Re We May Be Getting Too Used To Living In Our COVID Cages (NOW Online, March 19). I passed a woman on a deserted street recently. Though more than six feet away from her, I thought to be courteous and safe and stepped into the empty street for more distance. She scurried by, looking at me accusingly, as though afraid I’d leap at her and infect her. Nearly everyone I pass on the street these days steps off the sidewalk out of my way. I haven’t socialized in over a year and am now afraid I never will. The Typhoid Mary stigma is huge.

Ellis Portal From NOWTORONTO.COM

Toronto’s bathhouses provide a sense of community

Re Coalition Calls For Reopening Plan For Bathhouses (NOW Online, March 17). Bathhouses provide a safe environment for people to meet. Some have clinic space for outreach organizations like ACT, for example, to come and do anonymous testing and offer safe-sex information. Bathhouses don’t create promiscuity. Individuals do but the number of partners a person has is their own business. Safe sexual practices for everyone are what is important. Monogamy or non-monogamy is a personal choice and not for others to moralize about. Bathhouses also provide a sense of community – especially for closeted people – where they can meet people, have a drink or a meal, watch TV or play video games. Some bathhouses accommodate the working poor who aren’t gay but don’t make enough to rent an apartment. They bring their belongings in a suitcase on wheels, sleep in a room, get a shower and shave, maybe have a snack then head off to work

Michael Dorman, Spa ExcessToronto

Zack Snyder’s Justice League an even bigger failure than original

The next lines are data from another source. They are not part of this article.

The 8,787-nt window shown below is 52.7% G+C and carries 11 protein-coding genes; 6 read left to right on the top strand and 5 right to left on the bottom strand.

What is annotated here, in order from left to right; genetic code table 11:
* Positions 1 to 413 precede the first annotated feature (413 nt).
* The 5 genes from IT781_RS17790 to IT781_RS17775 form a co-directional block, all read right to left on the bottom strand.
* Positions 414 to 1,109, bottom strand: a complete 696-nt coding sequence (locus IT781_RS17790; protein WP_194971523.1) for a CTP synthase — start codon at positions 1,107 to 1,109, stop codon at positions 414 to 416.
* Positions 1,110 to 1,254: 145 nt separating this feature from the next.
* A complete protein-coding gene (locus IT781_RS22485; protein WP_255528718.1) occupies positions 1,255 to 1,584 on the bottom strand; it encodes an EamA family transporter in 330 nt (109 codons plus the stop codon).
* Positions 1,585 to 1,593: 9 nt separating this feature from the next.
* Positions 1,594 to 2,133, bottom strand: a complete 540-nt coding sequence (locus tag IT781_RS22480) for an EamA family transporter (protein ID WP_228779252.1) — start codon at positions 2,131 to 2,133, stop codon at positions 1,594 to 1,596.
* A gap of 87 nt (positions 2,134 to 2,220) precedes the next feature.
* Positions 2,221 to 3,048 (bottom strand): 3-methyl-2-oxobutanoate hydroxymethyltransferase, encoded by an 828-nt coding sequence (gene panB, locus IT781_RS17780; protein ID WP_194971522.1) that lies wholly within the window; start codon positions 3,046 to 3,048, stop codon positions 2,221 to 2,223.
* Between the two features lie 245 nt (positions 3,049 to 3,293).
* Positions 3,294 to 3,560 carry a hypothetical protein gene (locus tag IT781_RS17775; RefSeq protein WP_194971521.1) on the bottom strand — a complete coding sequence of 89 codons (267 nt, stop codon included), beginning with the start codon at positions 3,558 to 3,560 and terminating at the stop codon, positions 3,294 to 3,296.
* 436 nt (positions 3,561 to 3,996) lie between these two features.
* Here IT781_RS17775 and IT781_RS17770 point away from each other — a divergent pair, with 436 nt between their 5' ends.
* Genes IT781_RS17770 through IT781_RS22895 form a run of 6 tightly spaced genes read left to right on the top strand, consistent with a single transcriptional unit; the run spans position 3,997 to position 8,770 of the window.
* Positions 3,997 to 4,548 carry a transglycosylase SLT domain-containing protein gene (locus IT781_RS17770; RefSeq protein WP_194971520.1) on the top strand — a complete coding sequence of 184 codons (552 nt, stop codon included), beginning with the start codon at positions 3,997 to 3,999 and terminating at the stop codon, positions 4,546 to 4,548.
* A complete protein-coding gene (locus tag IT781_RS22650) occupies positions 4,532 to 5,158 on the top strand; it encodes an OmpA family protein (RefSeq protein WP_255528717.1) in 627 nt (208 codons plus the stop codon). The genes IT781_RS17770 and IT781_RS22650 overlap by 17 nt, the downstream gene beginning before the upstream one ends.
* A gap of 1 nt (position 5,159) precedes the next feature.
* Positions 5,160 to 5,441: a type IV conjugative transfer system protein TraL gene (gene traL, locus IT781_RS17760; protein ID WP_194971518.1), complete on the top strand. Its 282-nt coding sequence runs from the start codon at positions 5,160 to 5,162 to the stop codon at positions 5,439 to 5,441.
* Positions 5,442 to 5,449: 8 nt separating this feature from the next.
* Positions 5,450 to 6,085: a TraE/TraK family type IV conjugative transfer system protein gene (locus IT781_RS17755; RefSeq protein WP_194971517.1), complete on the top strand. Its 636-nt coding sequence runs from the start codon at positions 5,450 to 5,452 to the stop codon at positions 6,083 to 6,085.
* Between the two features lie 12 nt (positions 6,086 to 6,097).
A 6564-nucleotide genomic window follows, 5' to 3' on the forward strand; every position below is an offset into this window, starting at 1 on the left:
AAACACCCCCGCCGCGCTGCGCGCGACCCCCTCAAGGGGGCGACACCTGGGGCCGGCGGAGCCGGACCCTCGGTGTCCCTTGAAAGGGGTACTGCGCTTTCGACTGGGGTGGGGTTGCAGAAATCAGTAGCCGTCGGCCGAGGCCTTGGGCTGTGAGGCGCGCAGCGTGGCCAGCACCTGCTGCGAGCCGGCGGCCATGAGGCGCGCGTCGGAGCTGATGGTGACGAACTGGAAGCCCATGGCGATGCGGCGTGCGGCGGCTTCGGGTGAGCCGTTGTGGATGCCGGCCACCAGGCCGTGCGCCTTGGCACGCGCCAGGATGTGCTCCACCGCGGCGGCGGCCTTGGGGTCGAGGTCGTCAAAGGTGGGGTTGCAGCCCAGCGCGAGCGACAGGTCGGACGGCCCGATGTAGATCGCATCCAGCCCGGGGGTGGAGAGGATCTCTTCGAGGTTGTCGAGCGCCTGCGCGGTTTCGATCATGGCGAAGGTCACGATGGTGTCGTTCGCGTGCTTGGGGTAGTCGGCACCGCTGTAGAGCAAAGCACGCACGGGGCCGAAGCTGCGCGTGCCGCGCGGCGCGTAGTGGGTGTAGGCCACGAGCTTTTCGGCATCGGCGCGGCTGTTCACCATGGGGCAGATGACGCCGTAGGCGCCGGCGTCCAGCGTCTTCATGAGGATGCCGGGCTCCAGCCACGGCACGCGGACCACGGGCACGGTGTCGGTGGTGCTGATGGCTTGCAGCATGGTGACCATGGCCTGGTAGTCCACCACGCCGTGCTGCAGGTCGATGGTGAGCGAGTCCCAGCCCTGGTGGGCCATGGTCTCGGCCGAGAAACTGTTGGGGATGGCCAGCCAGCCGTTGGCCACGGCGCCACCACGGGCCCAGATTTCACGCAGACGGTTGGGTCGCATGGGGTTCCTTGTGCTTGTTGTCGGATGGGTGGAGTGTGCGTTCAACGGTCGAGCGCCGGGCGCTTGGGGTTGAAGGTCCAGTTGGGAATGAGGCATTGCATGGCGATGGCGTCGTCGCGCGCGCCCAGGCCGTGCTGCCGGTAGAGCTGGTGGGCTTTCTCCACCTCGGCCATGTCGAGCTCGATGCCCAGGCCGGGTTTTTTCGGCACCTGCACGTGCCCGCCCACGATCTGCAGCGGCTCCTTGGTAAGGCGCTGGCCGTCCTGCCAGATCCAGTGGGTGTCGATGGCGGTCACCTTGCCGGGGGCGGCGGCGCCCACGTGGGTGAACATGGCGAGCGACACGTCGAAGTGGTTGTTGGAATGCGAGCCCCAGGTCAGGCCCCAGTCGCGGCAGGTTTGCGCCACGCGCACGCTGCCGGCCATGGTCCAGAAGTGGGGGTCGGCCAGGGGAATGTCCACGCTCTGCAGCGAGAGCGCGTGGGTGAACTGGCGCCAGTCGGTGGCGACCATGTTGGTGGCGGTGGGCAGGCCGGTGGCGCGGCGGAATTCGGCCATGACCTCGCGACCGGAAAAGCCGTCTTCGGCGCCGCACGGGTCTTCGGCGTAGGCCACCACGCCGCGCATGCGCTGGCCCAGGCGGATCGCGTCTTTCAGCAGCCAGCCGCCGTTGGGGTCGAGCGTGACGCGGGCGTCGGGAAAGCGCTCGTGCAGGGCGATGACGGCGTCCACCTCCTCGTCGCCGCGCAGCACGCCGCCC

Nice take by Norm Wilner on Zack Snyder’s Justice League (NOW Online, March 15. I don’t see what the fans call “epic”, “miles better”. It’s the same movie, with a ton of slow motion, over-dramatized scenes, that were not necessary. There’s no added depth, even the “unity” was left unexplained. Basically, the movie was a slower and more painful death than the 2017 version. Synder had more time and money to make things right, alas, he didn’t. This was an even bigger failure.

Darryl Gonzalez From NOWTORONTO.COM

Message in a bottle

Re The Best New Bottle Shops In Toronto (NOW Online, March 15). There’s an interesting social divide between the consumers of beer and the consumers of wine. Beer drinkers do not mind drinking from a can whereas you could not give wine away if it came in a can.

Glenn KitchenFrom NOWTORONTO.COM

Promising Young Woman gets too much credit

I just watched Promising Young Woman. Your review gives too much credit. It is by far one of the worst films I’ve ever seen. The casting is way off. The screenplay made no sense at all. The film hooks us with a decent premise that got us asking why is she obsessed with teaching men this lesson, but we never get a satisfactory answer. We never see her humanity. Whole portions of the story made no sense at all. I could go on for the next hour detailing the multitude of ways this movie is a failure. The most amazing part is seeing that it’s gotten a 90 per cent on the Rotten Tomatoes meter. What?!  The whole world has lost its mind